Within the speaking industry, there are countless ways to marketing your speaking services to event planners. From your website to your social media profiles, each piece in your marketing strategy plays a role in gaining attention for you and your brand. Today, a large percentage of these efforts in conducted entirely online. This has served to not only make planning easier on decision-makers, as they search for speakers. It’s also provided a great deal of visibility to digitally-savvy speakers who might not have been noticed otherwise. That said, one piece of speaking collateral that spans the divide between print and digital is your speaker one sheet. You knew we would cover it eventually, right? 🤷
Because your one sheet is so concise, many speakers struggle to create one with which they are truly confident. That’s why, in this quick guide, we’re going to break down the key elements to a stellar speaker one sheet. When done well, a speaker one sheet can be an easy, simple way to close a sale without being pushy. Knowing this, if you’re unsure if yours is up to date or if you don’t have one at all, this is the blog for you. Below are a few of the questions and topics we’ll tackle to get your speaker one sheet picture perfect.
- What is a speaker one sheet?
- Why do I need a speaker one sheet?
- Secrets to a Killer Speaker One Sheet
- 1. Showcase your skills and credentials.
- 2. Pinpoint your target audience.
- 3. Explain how your clients will benefit from hiring you.
- 4. Explain how the audience will benefit from your presentation.
- 5. Conclude with testimonials from noteworthy clients.
- 6. Have your contact information and headshot clearly visible.
What is a speaker one sheet?
But, before we jump into best practices, what is a speaker one sheet in the first place? A speaker one sheet, otherwise known as a “speaker sheet” or “one-pager,” is a one page document (one or two-sided) explaining who you are, what you speak about, and why the event planner reading it should hire you. In other words, your one sheet is a brief resume for your speaking experience. Like a resume, it should highlight your strengths and showcase your connections within the industry.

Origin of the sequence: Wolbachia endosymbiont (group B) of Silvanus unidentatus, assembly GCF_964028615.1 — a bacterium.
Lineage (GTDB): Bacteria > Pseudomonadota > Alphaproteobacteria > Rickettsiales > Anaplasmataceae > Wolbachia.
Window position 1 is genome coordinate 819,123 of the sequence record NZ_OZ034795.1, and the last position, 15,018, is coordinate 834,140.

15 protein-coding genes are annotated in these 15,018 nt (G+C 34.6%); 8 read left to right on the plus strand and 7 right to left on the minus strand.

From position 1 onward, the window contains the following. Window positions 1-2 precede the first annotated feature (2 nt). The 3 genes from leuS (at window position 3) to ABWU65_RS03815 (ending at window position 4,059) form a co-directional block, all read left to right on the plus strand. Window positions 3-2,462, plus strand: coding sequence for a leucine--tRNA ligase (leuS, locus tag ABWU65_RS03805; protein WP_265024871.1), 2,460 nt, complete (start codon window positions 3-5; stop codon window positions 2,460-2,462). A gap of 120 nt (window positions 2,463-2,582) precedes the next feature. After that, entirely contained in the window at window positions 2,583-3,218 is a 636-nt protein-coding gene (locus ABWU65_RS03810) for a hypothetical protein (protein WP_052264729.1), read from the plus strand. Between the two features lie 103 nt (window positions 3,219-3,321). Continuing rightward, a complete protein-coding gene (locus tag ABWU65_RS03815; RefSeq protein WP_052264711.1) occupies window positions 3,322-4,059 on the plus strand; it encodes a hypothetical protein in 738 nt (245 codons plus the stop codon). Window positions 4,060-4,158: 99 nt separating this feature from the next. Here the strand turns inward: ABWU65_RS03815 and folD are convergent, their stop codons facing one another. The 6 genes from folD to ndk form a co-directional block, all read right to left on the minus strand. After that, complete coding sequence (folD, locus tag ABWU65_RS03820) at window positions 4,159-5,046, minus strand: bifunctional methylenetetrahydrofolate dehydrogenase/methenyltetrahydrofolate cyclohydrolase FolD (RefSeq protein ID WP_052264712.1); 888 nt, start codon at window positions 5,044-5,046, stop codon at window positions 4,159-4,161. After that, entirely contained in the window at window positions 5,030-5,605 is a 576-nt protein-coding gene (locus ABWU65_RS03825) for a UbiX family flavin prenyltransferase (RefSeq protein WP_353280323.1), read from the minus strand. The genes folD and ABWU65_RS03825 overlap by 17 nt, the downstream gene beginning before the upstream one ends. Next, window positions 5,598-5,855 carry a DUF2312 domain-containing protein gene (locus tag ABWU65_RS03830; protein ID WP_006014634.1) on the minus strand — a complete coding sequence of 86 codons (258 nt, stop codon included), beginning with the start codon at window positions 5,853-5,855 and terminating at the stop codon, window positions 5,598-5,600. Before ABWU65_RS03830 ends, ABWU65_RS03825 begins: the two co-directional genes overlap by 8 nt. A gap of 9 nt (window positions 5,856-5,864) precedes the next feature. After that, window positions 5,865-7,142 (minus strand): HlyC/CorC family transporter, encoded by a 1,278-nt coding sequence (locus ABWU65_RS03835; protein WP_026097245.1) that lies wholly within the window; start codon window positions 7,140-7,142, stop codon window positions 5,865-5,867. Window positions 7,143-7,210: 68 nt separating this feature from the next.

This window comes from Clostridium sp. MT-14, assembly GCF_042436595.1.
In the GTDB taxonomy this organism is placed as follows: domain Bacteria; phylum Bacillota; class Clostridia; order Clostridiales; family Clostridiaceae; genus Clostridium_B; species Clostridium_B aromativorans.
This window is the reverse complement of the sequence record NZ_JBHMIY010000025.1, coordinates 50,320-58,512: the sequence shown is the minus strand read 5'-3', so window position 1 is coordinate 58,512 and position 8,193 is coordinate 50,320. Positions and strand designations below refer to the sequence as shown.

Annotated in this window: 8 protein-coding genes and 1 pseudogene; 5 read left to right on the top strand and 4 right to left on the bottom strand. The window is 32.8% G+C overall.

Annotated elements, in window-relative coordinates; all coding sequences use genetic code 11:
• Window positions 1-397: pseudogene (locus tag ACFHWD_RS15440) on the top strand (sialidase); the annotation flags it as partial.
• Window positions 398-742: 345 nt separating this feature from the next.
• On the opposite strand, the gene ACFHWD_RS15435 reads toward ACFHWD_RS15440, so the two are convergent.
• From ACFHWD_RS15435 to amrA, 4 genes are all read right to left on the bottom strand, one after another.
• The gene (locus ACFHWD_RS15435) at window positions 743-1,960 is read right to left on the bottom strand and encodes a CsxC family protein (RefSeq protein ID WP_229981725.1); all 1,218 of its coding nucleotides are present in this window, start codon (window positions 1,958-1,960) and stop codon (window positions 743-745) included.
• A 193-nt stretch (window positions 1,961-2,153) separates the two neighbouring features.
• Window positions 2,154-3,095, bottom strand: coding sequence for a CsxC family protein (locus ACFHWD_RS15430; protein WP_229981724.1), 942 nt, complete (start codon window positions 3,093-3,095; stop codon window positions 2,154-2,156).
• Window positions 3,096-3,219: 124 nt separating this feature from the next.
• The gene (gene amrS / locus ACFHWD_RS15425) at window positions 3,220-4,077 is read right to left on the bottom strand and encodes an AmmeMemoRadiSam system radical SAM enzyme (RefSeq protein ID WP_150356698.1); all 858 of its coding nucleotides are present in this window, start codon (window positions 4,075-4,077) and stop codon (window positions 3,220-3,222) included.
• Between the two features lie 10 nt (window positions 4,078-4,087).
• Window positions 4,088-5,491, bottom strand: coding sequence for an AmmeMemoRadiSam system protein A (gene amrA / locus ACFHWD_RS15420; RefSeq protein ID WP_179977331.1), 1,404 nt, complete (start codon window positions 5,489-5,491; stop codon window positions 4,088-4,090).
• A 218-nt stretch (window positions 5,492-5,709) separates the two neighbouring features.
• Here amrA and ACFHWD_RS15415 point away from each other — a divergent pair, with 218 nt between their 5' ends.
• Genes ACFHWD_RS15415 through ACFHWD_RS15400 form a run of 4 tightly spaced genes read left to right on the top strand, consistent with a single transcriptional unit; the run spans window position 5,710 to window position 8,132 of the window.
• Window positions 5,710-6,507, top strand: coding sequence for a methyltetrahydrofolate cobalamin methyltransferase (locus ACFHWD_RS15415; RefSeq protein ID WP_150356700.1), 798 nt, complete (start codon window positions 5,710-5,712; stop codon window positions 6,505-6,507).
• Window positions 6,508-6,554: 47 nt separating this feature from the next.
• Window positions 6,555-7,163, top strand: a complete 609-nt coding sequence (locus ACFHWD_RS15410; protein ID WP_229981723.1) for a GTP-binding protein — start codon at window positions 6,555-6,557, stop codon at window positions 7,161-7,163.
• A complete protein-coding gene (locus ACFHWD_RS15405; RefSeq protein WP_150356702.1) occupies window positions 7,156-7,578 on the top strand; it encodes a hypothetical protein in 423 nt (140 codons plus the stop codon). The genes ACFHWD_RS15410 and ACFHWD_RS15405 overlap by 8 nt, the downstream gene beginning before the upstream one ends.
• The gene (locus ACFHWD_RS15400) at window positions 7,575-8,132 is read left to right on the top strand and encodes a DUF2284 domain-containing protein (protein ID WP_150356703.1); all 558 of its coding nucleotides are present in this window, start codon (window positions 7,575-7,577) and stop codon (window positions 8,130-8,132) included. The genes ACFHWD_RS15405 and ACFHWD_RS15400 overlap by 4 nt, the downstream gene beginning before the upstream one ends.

Essentially, according to speaker and branding expert Karen Saunders, there are a few key questions that your one sheet should answer. These include “How would you describe your area of expertise?,” “Who do you work with and give presentations to?,” and “What are the benefits of hiring you?” Although there are several others, the main idea is to demonstrate why you are worth hiring in a concise and visually attractive way.
Why do I need a speaker one sheet?
Now, as the speaking industry joins the wave of businesses entering the digital world, many speakers no longer see the need for a printed speaker one sheet. And that’s completely fair! However, your one sheet, because of it’s short length and design, is still essential for a virtual business. If you’re emailing an event planner, for example, your one sheet is an easy way for them to see everything they need to know in a single glance. If you’re reaching out to speakers bureaus, your speaker one sheet shows them your preparedness and your speaking skills. Plus, their sales reps can use it to sell for you, when you join the bureau’s roster. Win win!
Secrets to a Killer Speaker One Sheet
Now that we’ve knocked out what a speaker one sheet is and why you need one, let’s talk specifics. Depending on who you talk to, there are countless tips and tricks for a perfect one sheet. However, they all have six elements in common, all of which answer those questions we mentioned above.